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Effect of Leaves of Caesalpinia decapetala on Oxidative Stability of Oil-in-Water Emulsions

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ABSTRACT

Caesalpinia decapetala (Roth) Alston (Fabaceae) (CD) is used in folk medicine to prevent colds and treat bronchitis. This plant has antitumor and antioxidant activity. The antioxidant effects of an extract from Caesalpinia decapetala (Fabaceae) were assessed by storage of model food oil-in-water emulsions with analysis of primary and secondary oxidation products. The antioxidant capacity of the plant extract was evaluated by the diphenylpicrylhydrazyl (DPPH), Trolox equivalent antioxidant capacity (TEAC), oxygen radical absorbance capacity (ORAC) and ferric reducing antioxidant power (FRAP) assays and by electron paramagnetic resonance (EPR) spectroscopy. Lyophilized extracts of CD were added at concentrations of 0.002%, 0.02% and 0.2% into oil-in-water emulsions, which were stored for 30 days at 33 ± 1 °C, and then, oxidative stability was evaluated. The CD extract had high antioxidant activity (700 ± 70 µmol Trolox/g dry plant for the ORAC assay), mainly due to its phenolic components: gallic acid, quercetin, catechin, 4-hydroxybenzoic acid and p-coumaric acid. At a concentration of 0.2%, the extract significantly reduced the oxidative deterioration of oil-in-water emulsions. The results of the present study show the possibility of utilizing CD as a promising source of natural antioxidants for retarding lipid oxidation in the food and cosmetic industries.

No MeSH data available.


ESI (−)-MS/MS spectra corresponding to: catechin (a); quercetin (b); gallic acid (c); 4-hydroxybenzoic acid (d); and p-coumaric acid (e).
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antioxidants-06-00019-f001: ESI (−)-MS/MS spectra corresponding to: catechin (a); quercetin (b); gallic acid (c); 4-hydroxybenzoic acid (d); and p-coumaric acid (e).

Mentions: Figure 1 shows the ESI(–)-MS/MS spectra for the compounds. The analysis of the components in the CD extract showed that samples contained catechin (a), quercetin (b), gallic acid (c), 4-hydroxybenzoic acid (d) and p-coumaric (e). These results were obtained by comparison of spectra and retention times with reference standards. Table 2 shows the empirical formula, retention time and concentration of the compounds found in the CD extract. Gallic acid was present at the highest concentration (77,824 ng·mL−1), followed by catechin (669 ng·mL−1), p-coumaric acid and 4-hydroxybenzoic acid (155 ng·mL−1), and the lowest concentration was quercetin (64 ng·mL−1).


Effect of Leaves of Caesalpinia decapetala on Oxidative Stability of Oil-in-Water Emulsions
ESI (−)-MS/MS spectra corresponding to: catechin (a); quercetin (b); gallic acid (c); 4-hydroxybenzoic acid (d); and p-coumaric acid (e).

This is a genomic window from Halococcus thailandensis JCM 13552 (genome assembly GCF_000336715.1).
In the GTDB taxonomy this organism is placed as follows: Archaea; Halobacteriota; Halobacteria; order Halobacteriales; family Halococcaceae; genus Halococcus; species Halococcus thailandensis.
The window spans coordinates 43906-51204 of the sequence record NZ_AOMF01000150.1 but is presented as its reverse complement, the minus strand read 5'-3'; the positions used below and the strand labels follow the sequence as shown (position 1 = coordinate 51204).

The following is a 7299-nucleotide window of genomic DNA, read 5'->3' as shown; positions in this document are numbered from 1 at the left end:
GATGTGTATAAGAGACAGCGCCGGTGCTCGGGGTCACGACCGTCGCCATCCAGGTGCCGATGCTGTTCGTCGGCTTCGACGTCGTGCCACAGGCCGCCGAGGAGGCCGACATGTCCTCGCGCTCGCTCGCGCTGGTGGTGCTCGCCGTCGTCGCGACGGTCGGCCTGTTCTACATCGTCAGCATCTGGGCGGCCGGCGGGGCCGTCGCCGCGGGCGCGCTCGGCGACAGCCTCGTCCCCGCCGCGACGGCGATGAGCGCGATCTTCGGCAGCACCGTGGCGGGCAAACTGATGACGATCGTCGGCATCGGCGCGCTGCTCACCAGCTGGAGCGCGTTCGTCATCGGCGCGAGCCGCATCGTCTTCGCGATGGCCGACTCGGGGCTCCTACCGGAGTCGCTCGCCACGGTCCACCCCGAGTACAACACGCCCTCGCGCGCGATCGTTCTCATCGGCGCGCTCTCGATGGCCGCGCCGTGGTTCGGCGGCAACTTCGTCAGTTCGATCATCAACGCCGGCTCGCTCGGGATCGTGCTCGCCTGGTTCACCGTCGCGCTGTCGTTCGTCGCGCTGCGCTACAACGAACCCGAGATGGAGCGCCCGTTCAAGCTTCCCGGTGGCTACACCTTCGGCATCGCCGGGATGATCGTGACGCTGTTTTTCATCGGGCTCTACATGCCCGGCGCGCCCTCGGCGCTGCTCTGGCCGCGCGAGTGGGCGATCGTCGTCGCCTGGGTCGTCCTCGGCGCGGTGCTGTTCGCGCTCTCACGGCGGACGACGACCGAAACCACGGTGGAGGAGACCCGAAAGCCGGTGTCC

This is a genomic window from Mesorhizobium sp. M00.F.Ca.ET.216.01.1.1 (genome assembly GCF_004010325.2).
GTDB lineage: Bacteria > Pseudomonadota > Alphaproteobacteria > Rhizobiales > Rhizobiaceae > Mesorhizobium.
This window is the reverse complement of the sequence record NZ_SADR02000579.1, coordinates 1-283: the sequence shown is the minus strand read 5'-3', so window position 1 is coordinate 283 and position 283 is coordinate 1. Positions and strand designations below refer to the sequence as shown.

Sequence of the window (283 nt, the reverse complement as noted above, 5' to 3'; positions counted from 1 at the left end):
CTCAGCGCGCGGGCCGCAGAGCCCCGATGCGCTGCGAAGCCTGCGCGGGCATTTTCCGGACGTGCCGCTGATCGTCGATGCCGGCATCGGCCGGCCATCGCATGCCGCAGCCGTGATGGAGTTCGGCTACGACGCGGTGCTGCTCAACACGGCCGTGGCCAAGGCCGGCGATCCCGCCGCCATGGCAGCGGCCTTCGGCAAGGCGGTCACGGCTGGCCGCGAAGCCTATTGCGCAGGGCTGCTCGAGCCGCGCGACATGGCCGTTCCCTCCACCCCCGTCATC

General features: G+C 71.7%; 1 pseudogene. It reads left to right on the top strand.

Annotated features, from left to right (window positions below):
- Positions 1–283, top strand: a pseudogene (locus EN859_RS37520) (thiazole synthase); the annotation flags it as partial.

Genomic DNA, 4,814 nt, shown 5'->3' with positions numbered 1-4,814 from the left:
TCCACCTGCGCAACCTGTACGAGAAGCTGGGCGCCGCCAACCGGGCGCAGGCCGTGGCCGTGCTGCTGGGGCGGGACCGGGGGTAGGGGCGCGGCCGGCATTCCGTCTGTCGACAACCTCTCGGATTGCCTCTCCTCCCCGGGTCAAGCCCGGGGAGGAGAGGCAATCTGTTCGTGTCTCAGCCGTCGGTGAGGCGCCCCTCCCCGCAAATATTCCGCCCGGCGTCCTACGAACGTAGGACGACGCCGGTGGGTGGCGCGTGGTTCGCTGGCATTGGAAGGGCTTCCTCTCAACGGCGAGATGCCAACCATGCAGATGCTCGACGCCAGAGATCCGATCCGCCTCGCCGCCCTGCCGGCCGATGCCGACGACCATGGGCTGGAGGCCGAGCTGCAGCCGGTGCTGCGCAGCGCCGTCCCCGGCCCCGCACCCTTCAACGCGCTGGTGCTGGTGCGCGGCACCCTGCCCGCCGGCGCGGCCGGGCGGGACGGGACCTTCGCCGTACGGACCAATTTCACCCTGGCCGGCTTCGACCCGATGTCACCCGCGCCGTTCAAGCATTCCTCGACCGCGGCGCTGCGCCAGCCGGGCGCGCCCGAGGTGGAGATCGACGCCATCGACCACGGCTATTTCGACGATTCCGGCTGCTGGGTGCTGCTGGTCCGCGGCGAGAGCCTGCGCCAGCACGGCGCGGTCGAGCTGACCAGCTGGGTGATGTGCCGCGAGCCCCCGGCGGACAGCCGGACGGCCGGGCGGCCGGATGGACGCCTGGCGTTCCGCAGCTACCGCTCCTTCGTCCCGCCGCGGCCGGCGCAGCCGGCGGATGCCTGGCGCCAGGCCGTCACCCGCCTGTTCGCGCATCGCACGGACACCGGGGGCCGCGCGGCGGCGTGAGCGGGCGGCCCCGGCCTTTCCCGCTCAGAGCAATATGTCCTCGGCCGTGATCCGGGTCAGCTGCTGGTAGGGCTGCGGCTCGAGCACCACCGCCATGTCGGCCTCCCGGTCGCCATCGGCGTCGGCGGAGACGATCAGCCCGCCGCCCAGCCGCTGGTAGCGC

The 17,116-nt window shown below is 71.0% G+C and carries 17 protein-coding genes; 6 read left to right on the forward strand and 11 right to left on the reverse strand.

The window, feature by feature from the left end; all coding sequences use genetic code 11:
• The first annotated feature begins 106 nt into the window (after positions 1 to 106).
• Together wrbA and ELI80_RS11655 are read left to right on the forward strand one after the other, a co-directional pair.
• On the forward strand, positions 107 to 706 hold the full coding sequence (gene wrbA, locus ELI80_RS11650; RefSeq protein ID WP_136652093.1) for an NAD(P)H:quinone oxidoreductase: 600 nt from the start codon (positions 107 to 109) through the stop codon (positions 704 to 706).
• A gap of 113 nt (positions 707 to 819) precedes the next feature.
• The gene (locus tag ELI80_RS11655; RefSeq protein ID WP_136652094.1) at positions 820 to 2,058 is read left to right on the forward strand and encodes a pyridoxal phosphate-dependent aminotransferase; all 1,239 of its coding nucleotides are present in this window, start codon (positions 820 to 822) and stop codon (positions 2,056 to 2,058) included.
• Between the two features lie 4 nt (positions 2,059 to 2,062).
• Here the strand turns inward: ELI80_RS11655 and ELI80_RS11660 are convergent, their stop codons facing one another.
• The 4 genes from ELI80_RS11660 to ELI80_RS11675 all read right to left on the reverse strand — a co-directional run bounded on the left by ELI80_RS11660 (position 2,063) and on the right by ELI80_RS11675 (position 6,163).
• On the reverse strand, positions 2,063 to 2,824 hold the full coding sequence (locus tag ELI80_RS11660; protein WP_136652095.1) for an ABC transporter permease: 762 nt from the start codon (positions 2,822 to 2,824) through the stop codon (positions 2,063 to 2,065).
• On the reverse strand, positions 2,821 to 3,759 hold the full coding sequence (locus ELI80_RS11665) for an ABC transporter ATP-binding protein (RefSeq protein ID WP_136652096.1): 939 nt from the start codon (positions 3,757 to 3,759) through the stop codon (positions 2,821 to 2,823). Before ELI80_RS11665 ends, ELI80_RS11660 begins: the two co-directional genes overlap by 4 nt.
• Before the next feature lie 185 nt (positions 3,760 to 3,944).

© Copyright Policy - open-access
Related In: Results  -  Collection

License
Show All Figures
getmorefigures.php?uid=PMC5384182&req=5

antioxidants-06-00019-f001: ESI (−)-MS/MS spectra corresponding to: catechin (a); quercetin (b); gallic acid (c); 4-hydroxybenzoic acid (d); and p-coumaric acid (e).
Mentions: Figure 1 shows the ESI(–)-MS/MS spectra for the compounds. The analysis of the components in the CD extract showed that samples contained catechin (a), quercetin (b), gallic acid (c), 4-hydroxybenzoic acid (d) and p-coumaric (e). These results were obtained by comparison of spectra and retention times with reference standards. Table 2 shows the empirical formula, retention time and concentration of the compounds found in the CD extract. Gallic acid was present at the highest concentration (77,824 ng·mL−1), followed by catechin (669 ng·mL−1), p-coumaric acid and 4-hydroxybenzoic acid (155 ng·mL−1), and the lowest concentration was quercetin (64 ng·mL−1).

View Article: PubMed Central - PubMed

ABSTRACT

Caesalpinia decapetala (Roth) Alston (Fabaceae) (CD) is used in folk medicine to prevent colds and treat bronchitis. This plant has antitumor and antioxidant activity. The antioxidant effects of an extract from Caesalpinia decapetala (Fabaceae) were assessed by storage of model food oil-in-water emulsions with analysis of primary and secondary oxidation products. The antioxidant capacity of the plant extract was evaluated by the diphenylpicrylhydrazyl (DPPH), Trolox equivalent antioxidant capacity (TEAC), oxygen radical absorbance capacity (ORAC) and ferric reducing antioxidant power (FRAP) assays and by electron paramagnetic resonance (EPR) spectroscopy. Lyophilized extracts of CD were added at concentrations of 0.002%, 0.02% and 0.2% into oil-in-water emulsions, which were stored for 30 days at 33 ± 1 °C, and then, oxidative stability was evaluated. The CD extract had high antioxidant activity (700 ± 70 µmol Trolox/g dry plant for the ORAC assay), mainly due to its phenolic components: gallic acid, quercetin, catechin, 4-hydroxybenzoic acid and p-coumaric acid. At a concentration of 0.2%, the extract significantly reduced the oxidative deterioration of oil-in-water emulsions. The results of the present study show the possibility of utilizing CD as a promising source of natural antioxidants for retarding lipid oxidation in the food and cosmetic industries.

No MeSH data available.